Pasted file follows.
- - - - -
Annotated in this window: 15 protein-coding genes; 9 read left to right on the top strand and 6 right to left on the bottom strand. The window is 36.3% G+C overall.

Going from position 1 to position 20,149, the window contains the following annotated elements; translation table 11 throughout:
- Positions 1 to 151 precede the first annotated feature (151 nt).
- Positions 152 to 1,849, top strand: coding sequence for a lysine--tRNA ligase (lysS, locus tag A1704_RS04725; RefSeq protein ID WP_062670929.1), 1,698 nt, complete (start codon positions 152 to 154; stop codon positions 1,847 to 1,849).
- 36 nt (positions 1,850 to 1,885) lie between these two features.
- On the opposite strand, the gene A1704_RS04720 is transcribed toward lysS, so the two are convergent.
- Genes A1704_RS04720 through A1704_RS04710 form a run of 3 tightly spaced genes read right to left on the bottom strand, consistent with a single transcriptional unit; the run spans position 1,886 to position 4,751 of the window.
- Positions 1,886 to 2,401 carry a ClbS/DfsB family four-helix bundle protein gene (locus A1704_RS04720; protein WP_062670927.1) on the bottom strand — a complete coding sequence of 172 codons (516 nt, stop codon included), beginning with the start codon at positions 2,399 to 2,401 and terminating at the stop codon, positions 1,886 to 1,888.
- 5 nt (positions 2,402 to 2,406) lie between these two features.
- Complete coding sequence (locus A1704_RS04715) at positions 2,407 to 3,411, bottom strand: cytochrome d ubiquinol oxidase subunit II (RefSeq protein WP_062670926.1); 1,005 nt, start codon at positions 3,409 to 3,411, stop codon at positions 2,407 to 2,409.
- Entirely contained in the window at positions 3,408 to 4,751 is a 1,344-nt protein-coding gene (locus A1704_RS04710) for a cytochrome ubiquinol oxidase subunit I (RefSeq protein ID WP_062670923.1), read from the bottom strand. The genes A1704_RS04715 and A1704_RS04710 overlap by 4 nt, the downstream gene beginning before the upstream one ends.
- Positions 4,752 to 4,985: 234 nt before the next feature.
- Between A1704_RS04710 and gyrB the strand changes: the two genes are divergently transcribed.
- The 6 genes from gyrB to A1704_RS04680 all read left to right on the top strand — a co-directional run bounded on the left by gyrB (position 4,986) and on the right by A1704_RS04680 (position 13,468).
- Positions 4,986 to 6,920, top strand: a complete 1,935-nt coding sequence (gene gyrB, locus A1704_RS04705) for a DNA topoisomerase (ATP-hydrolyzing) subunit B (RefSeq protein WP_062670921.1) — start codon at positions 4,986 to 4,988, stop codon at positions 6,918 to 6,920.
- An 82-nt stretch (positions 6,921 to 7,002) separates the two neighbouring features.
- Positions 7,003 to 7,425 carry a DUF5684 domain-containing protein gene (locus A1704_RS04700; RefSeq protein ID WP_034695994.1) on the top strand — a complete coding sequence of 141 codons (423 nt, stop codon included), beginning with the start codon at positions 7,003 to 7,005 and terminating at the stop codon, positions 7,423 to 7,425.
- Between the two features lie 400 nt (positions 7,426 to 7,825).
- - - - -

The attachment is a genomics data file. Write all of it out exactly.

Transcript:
Annotated in this window: 15 protein-coding genes; 9 read left to right on the top strand and 6 right to left on the bottom strand. The window is 36.3% G+C overall.

Going from position 1 to position 20,149, the window contains the following annotated elements; translation table 11 throughout:
- Positions 1 to 151 precede the first annotated feature (151 nt).
- Positions 152 to 1,849, top strand: coding sequence for a lysine--tRNA ligase (lysS, locus tag A1704_RS04725; RefSeq protein ID WP_062670929.1), 1,698 nt, complete (start codon positions 152 to 154; stop codon positions 1,847 to 1,849).
- 36 nt (positions 1,850 to 1,885) lie between these two features.
- On the opposite strand, the gene A1704_RS04720 is transcribed toward lysS, so the two are convergent.
- Genes A1704_RS04720 through A1704_RS04710 form a run of 3 tightly spaced genes read right to left on the bottom strand, consistent with a single transcriptional unit; the run spans position 1,886 to position 4,751 of the window.
- Positions 1,886 to 2,401 carry a ClbS/DfsB family four-helix bundle protein gene (locus A1704_RS04720; protein WP_062670927.1) on the bottom strand — a complete coding sequence of 172 codons (516 nt, stop codon included), beginning with the start codon at positions 2,399 to 2,401 and terminating at the stop codon, positions 1,886 to 1,888.
- 5 nt (positions 2,402 to 2,406) lie between these two features.
- Complete coding sequence (locus A1704_RS04715) at positions 2,407 to 3,411, bottom strand: cytochrome d ubiquinol oxidase subunit II (RefSeq protein WP_062670926.1); 1,005 nt, start codon at positions 3,409 to 3,411, stop codon at positions 2,407 to 2,409.
- Entirely contained in the window at positions 3,408 to 4,751 is a 1,344-nt protein-coding gene (locus A1704_RS04710) for a cytochrome ubiquinol oxidase subunit I (RefSeq protein ID WP_062670923.1), read from the bottom strand. The genes A1704_RS04715 and A1704_RS04710 overlap by 4 nt, the downstream gene beginning before the upstream one ends.
- Positions 4,752 to 4,985: 234 nt before the next feature.
- Between A1704_RS04710 and gyrB the strand changes: the two genes are divergently transcribed.
- The 6 genes from gyrB to A1704_RS04680 all read left to right on the top strand — a co-directional run bounded on the left by gyrB (position 4,986) and on the right by A1704_RS04680 (position 13,468).
- Positions 4,986 to 6,920, top strand: a complete 1,935-nt coding sequence (gene gyrB, locus A1704_RS04705) for a DNA topoisomerase (ATP-hydrolyzing) subunit B (RefSeq protein WP_062670921.1) — start codon at positions 4,986 to 4,988, stop codon at positions 6,918 to 6,920.
- An 82-nt stretch (positions 6,921 to 7,002) separates the two neighbouring features.
- Positions 7,003 to 7,425 carry a DUF5684 domain-containing protein gene (locus A1704_RS04700; RefSeq protein ID WP_034695994.1) on the top strand — a complete coding sequence of 141 codons (423 nt, stop codon included), beginning with the start codon at positions 7,003 to 7,005 and terminating at the stop codon, positions 7,423 to 7,425.
- Between the two features lie 400 nt (positions 7,426 to 7,825).